(2.) An awful dread of God's displeasure: O let not the Lord be angry (v. 30), and again, v. 32. Note, [1.] The importunity which believers use in their addresses to God is such that, if they were dealing with a man like themselves, they could not but fear that he would be angry with them. But he with whom we have to do is God and not man; and, whoever he may seem, is not really angry with the prayers of the upright (Ps. 80:4), for they are his delight (Prov. 15:8), and he is pleased when he is wrestled with. [2.] That even when we receive special tokens of the divine favour we ought to be jealous over ourselves, lest we make ourselves obnoxious to the divine displeasure; and therefore we must bring the Mediator with us in the arms of our faith, to atone for the iniquity of our holy things.
3. Here is great charity. (1.) A charitable opinion of Sodom's character: as bad as it was, he thought there were several good people in it. It becomes us to hope the best of the worst places. Of the two it is better to err in that extreme. (2.) A charitable desire of Sodom's welfare: he used all his interest at the throne of grace for mercy for them. We never find him thus earnest in pleading with God for himself and his family, as here for Sodom.
4. Here are great boldness and believing confidence. (1.) He took the liberty to pitch upon a certain number of righteous ones which he supposed might be in Sodom. Suppose there be fifty, v. 24. (2.) He advanced upon God's concessions, again and again. As God granted much, he still begged more, with the hope of gaining his point. (3.) He brought the terms as low as he could for shame (having prevailed for mercy if there were but ten righteous ones in five cities), and perhaps so low that he concluded they would have been spared.
IV. The success of the prayer. He that thus wrestled prevailed wonderfully; as a prince he had power with God: it was but ask and have. 1. God's general good-will appears in this, that he consented to spare the wicked for the sake of the righteous. See how swift God is to show mercy; he even seeks a reason for it. See what great blessings good people are to any place, and how little those befriend themselves that hate and persecute them. 2. His particular favour to Abraham appeared in this, that he did not leave off granting till Abraham left off asking. Such is the power of prayer. Why then did Abraham leave off asking, when he had prevailed so far as to get the place spared it there were but ten righteous in it? Either, (1.) Because he owned that it deserved to be destroyed if there were not so many; as the dresser of the vineyard, who consented that the barren tree should be cut down if one year's trial more did not make it fruitful, Lu. 13:9. Or, (2.) Because God restrained his spirit from asking any further. When God has determined the ruin of a place, he forbids it to be prayed for, Jer. 7:16; 11:14; 14:11.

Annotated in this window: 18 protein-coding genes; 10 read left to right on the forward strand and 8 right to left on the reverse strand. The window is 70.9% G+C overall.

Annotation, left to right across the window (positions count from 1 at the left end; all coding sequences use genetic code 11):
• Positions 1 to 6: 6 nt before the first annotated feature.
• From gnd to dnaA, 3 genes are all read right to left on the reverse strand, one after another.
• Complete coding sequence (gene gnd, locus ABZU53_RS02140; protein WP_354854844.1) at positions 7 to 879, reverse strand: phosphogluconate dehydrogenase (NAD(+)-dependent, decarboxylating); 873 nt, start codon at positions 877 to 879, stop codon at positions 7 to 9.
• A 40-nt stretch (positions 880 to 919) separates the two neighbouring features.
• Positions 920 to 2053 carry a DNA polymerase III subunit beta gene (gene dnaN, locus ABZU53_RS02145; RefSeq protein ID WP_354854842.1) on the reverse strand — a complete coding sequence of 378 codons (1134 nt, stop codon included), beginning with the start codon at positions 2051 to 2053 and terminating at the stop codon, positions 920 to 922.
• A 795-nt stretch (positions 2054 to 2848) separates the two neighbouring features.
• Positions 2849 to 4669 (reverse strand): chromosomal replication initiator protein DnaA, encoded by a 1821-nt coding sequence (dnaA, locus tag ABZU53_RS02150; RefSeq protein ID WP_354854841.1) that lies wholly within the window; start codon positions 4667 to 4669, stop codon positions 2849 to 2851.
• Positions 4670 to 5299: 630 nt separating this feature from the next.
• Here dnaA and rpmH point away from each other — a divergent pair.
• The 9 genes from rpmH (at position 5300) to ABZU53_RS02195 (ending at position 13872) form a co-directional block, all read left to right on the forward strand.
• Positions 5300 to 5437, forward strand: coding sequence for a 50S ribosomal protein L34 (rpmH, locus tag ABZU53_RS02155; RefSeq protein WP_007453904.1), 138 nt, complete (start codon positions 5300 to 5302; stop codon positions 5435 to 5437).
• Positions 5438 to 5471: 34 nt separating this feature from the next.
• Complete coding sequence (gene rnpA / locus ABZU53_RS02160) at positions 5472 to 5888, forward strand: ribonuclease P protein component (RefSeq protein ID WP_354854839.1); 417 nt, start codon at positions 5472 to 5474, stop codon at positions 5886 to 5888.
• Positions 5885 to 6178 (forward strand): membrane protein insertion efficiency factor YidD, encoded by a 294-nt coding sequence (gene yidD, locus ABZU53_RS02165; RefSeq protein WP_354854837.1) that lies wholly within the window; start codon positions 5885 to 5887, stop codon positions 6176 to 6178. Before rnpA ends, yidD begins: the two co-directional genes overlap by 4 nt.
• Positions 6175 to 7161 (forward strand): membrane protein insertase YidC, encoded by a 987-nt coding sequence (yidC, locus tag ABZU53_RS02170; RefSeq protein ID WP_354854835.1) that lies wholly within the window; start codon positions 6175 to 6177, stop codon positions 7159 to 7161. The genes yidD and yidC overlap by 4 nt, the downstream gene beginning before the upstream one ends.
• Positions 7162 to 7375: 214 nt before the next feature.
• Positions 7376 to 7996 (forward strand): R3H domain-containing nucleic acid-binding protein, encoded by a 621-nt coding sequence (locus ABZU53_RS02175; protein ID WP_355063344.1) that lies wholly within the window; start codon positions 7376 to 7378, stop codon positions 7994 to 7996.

V. Here is the breaking up of the conference, v. 33. 1. The Lord went his way. The visions of God must not be constant in this world, where it is by faith only that we are to set God before us. God did not go away till Abraham had said all he had to say; for he is never weary of hearing prayer, Isa. 59:1. 2. Abraham returned unto his place, not puffed up with the honour done him, nor by these extraordinary interviews taken off from the ordinary course of duty. He returned to his place to observe what that event would be; and it proved that his prayer was heard, and yet Sodom was not spared, because there were not ten righteous in it. We cannot expect too little from man nor too much from God.